A Traveller’s Guide to Surviving Homesickness this Christmas

Homesickness while travelling is a strange thing. You could be in the most beautiful corner of the world, surrounded by all your new friends, sipping on cocktails while sunning it up on a beach, and still find that you have those fleeting moments where you miss home.

Even for the most experienced of nomads, it’s natural as human beings to yearn familiarity from time-to-time, so it’s inevitable these feelings are bound to pop up during the festive season. After all, Christmas is a time where so much emphasis is put on being with family and being so far away from them during this time can prove to be difficult.

Last year, I spent the festive period in Hanoi (Vietnam) and whilst it wasn’t my first Christmas away from my family, it was my first Christmas abroad. Throughout my travels, I was quite fortunate not to experience homesickness too often, but without a mince pie or glass of mulled wine in sight…boy did it hit me like a ton of bricks on Christmas Day.

Fortunately, there are ways to deal with this sense of nostalgia and here are some tips on how I dealt with the homesickness holiday blues.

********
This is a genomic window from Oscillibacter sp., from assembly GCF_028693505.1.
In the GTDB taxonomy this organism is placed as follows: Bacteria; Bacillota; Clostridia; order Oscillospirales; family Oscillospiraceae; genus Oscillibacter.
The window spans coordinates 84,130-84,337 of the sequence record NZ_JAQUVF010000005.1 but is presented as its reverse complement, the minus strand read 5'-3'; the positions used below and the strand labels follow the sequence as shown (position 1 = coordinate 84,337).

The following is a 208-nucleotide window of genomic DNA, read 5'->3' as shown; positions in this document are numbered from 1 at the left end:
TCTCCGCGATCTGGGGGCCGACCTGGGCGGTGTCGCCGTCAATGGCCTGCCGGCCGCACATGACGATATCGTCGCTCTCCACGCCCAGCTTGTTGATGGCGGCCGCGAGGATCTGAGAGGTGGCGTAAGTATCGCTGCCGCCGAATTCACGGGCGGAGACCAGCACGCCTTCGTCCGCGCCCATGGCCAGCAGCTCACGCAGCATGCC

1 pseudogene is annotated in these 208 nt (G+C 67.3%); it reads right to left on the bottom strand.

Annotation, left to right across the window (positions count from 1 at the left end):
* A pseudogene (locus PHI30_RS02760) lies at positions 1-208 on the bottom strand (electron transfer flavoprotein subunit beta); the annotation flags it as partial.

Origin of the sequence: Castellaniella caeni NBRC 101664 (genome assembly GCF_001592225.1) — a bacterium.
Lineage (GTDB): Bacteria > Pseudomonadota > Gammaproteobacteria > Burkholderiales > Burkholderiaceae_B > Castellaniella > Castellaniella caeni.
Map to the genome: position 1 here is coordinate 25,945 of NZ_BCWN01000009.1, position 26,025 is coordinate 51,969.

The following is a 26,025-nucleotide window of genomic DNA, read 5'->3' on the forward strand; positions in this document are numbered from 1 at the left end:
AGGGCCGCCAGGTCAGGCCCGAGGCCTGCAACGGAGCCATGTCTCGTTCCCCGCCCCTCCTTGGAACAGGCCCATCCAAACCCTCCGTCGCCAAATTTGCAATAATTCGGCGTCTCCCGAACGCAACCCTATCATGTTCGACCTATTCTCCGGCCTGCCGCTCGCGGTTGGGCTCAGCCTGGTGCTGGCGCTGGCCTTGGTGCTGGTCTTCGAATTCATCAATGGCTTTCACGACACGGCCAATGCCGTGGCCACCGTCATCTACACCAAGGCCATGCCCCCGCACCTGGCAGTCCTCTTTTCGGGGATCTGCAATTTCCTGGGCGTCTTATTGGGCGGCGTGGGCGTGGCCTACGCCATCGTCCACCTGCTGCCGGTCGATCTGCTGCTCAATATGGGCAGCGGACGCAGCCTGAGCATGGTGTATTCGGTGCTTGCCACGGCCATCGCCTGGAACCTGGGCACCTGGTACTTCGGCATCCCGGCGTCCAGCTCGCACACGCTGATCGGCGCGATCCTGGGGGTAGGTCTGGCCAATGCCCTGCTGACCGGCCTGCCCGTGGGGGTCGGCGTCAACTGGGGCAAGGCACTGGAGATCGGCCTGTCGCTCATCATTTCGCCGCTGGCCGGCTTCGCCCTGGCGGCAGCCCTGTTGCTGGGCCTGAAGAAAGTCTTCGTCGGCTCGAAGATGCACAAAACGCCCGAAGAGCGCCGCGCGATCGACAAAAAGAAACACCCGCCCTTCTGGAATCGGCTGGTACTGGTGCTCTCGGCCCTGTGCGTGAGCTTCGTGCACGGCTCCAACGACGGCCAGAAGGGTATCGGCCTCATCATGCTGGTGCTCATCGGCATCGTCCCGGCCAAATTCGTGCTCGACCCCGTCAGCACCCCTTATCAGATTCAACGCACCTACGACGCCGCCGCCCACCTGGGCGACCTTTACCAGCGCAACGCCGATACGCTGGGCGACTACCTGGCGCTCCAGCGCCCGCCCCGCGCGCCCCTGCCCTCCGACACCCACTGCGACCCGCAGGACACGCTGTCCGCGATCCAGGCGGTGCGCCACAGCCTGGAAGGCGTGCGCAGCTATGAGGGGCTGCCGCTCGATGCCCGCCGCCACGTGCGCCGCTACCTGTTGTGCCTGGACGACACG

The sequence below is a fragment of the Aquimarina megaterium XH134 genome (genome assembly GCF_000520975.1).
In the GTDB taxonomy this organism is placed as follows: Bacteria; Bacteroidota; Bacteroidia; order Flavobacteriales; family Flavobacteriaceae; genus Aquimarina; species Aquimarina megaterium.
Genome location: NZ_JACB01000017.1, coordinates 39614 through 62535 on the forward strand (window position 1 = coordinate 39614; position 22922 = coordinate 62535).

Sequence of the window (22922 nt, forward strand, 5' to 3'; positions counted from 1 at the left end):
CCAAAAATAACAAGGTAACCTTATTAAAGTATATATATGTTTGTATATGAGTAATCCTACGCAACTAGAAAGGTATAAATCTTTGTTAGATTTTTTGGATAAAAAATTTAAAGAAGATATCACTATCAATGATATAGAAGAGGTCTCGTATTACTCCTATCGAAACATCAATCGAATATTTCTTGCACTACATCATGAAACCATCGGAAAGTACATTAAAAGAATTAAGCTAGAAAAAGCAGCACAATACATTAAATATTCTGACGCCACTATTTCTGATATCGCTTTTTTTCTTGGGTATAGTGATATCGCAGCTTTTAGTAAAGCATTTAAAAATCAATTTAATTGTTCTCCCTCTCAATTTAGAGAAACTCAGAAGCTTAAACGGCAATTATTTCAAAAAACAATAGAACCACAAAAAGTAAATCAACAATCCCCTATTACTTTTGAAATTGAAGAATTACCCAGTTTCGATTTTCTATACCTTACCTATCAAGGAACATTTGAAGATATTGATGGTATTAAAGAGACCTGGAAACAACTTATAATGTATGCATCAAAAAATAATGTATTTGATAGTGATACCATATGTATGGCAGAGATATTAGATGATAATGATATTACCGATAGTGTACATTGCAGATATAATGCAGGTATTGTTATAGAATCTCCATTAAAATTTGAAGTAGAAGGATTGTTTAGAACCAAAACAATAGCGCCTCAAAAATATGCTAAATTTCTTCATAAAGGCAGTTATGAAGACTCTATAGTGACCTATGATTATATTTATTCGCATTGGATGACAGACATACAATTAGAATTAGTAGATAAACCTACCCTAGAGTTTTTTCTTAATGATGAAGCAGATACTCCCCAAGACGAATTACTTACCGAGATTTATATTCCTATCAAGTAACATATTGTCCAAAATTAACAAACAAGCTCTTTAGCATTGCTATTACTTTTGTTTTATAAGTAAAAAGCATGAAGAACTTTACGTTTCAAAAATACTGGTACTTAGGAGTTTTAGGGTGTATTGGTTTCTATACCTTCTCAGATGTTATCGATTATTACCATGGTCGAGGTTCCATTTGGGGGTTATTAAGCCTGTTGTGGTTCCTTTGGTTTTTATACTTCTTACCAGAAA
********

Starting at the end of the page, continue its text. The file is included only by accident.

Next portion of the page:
Slow down and find a base for a week or so

Initially when I arrived in Vietnam, I wasn’t planning on spending two weeks in Hanoi – it kind of just happened. But looking back I think having a base certainly helped ease the feeling of missing home. Giving yourself enough time in one place not only allows some time to relax, but gives you a great opportunity to really get to know a  place more deeply and make some new friends to spend the holidays with. Creating a sense of familiarity could really help you feel more at home in your new surroundings.

A Traveller's Guide to Surviving Homesickness This Christmas
Find festive events or organise your own

Even if Christmas isn’t widely celebrated where you are, it doesn’t mean you have to miss out on celebrating. In Hanoi, I was lucky enough to be staying at a hostel which pulled out all the stops on the big day to ensure we had a great time – an endless supply of free festive punch; a “traditional” turkey dinner with all the trimmings; plus an awesome party (of which my memory is a little hazey!). But if this isn’t possible for you, why not arrange your own special gathering or event?

A Traveller's Guide to Surviving Homesickness This Christmas
Arrange a “Secret Santa” with your travel buddies

Christmas is a time for giving, so why not spread a little festive cheer by arranging a “Secret Santa” gift exchange with your fellow travel mates? It doesn’t have to eat into your budget too much…and even the silliest of gifts can put a smile on someone’s face.

Get a taste of home and eat some familiar food 

If a traditional turkey dinner isn’t on the menu this Christmas, try and find some alternative foods that give you a taste of home life. Only at Christmas can you get away with overindulging, so treating yourself to some home comforts won’t go a miss! Every year we have a Godwin family tradition of egg sarnies in the morning…so when I woke up in the hostel that morning, that’s exactly what I had!